On a recent summer day, as Steffen Kaplan strolled down a New York City street looking for lunch, he grew frustrated: The first three places he looked at were cashless, which meant his dollar bills were no good.
Kaplan avoids using credit cards to prevent overspending. “It’s a great formula for staying out of debt,” he says.
But it was not a great formula for satisfying his hunger. And the more he thought about it, the more frustrated he grew that eateries were declining to accept cash.
“I don’t think it’s cool that you walk into a place and can’t buy anything,” says Kaplan, a social media visual consultant.
As a small but growing number of retailers opt to go cashless, not everyone is happy. Some consumers, like Kaplan, prefer using cash, whether as a method of budgeting, to avoid debt, or because they don’t have a credit or debit card. As a result, there’s a growing rift between promoters of cashlessness, which includes the digital payments industry, and those who say cash should still be king.
The appeal of going cashless
Consumers who carry no cash can enjoy some benefits. Among them: faster checkout, the ability to earn credit card rewards, and avoiding loose change.
These shoppers are finding receptive retailers. One Starbucks store in Seattle where the coffee chain often tests new concepts is cashless. Sweetgreen, a salad chain, is cashless everywhere except Massachusetts.
Some merchants that have gone cashless say it saves time and money.
Dos Toros, a taqueria with 18 locations in New York and Chicago, stopped accepting cash earlier this year. Co-founder Leo Kremer says that saves his store managers about two hours a day — time they can spend out on the floor instead of counting cash, writing deposit slips and setting up the cash drawer. That extra set of hands also helps employees get home on time because more people can help close.
“People don’t realize how much time is spent on cash handling and management,” Kremer says. “Prior to going cashless, the manager was in the office managing money at the end of a shift, and now, they are out front with the team — it’s better energy,” he adds. He was also glad to remove the robbery risk that comes with storing cash on the premises.
Kremer says that while he does pay credit card processing fees, he calculates that with the savings on manager time and other costs of handling money, the switch did not cost his company money.
Not everyone benefits
The downside to cashlessness includes potential bias against consumers who don’t regularly use plastic. Steve Brobeck, senior fellow at the Consumer Federation of America, a consumer advocacy group, says retailers who refuse to accept cash discriminate against consumers who don’t have access to credit or debit cards or those who choose not to use them.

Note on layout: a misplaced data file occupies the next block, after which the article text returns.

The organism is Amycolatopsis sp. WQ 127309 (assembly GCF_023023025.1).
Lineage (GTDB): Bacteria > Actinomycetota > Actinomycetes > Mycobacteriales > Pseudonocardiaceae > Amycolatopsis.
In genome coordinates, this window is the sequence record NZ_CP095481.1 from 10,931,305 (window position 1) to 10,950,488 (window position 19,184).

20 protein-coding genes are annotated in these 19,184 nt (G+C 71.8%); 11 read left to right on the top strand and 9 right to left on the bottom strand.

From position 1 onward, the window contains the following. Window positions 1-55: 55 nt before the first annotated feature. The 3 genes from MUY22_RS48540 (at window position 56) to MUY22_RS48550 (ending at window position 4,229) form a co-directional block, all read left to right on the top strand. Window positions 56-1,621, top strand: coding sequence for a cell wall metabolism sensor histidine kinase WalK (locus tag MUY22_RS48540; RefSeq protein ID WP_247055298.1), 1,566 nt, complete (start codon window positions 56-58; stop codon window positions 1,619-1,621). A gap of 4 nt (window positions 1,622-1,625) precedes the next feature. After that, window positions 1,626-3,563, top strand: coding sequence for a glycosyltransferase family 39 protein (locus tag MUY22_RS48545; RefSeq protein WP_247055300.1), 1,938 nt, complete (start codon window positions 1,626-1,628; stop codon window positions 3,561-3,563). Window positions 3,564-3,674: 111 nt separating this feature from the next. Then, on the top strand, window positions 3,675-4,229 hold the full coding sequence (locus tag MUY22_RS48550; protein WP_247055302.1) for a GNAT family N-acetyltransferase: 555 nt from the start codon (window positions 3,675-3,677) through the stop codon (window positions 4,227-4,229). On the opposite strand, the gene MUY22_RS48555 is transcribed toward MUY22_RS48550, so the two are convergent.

“Low- and moderate-income consumers are most likely not to have a credit or debit card and also most likely to need to use cash to discipline spending,” Brobeck says. He supports efforts to pass regulations — which have been introduced in several local legislatures — that would prohibit retailers from going cashless.
J. Craig Shearman, vice president for government affairs public relations at the National Retail Federation, says there’s another reason consumers should resist the cashless trend: “The swipe fee that the card companies charge the merchant averages 2 to 3% of the transaction, and that gets passed on to consumers.” He estimates it adds up to over $400 for the average family each year.
But Kremer says no costs have been passed on to Dos Toros customers as a result of going cashless. “Between armored cars, buying change, and time spent on counting and recounting, cash costs about as much as a card swipe fee,” he says.
Boon for business?
According to calculations by Visa, which makes money from digital payments, small and midsize businesses spend 57% less to process digital payments compared with processing cash, checks and money orders.
“By taking cash out of the equation, they can serve more customers,” says Andy Gerlt, senior director at Visa. That’s especially important, he adds, for restaurants that experience busy times like a lunch rush. He also says customers tend to spend more when they use cards instead of cash.
Consumers still have options
Kremer says he may have lost a few customers over Dos Toros’ switch to cashlessness, but that most were already using credit or debit cards to pay.
For now, it’s up to consumers to decide whether they want to frequent cashless stores. If they prefer to use cash, they can keep walking, like Kaplan did. On his fourth stop, he found a falafel shop that was happy to accept his dollar bills.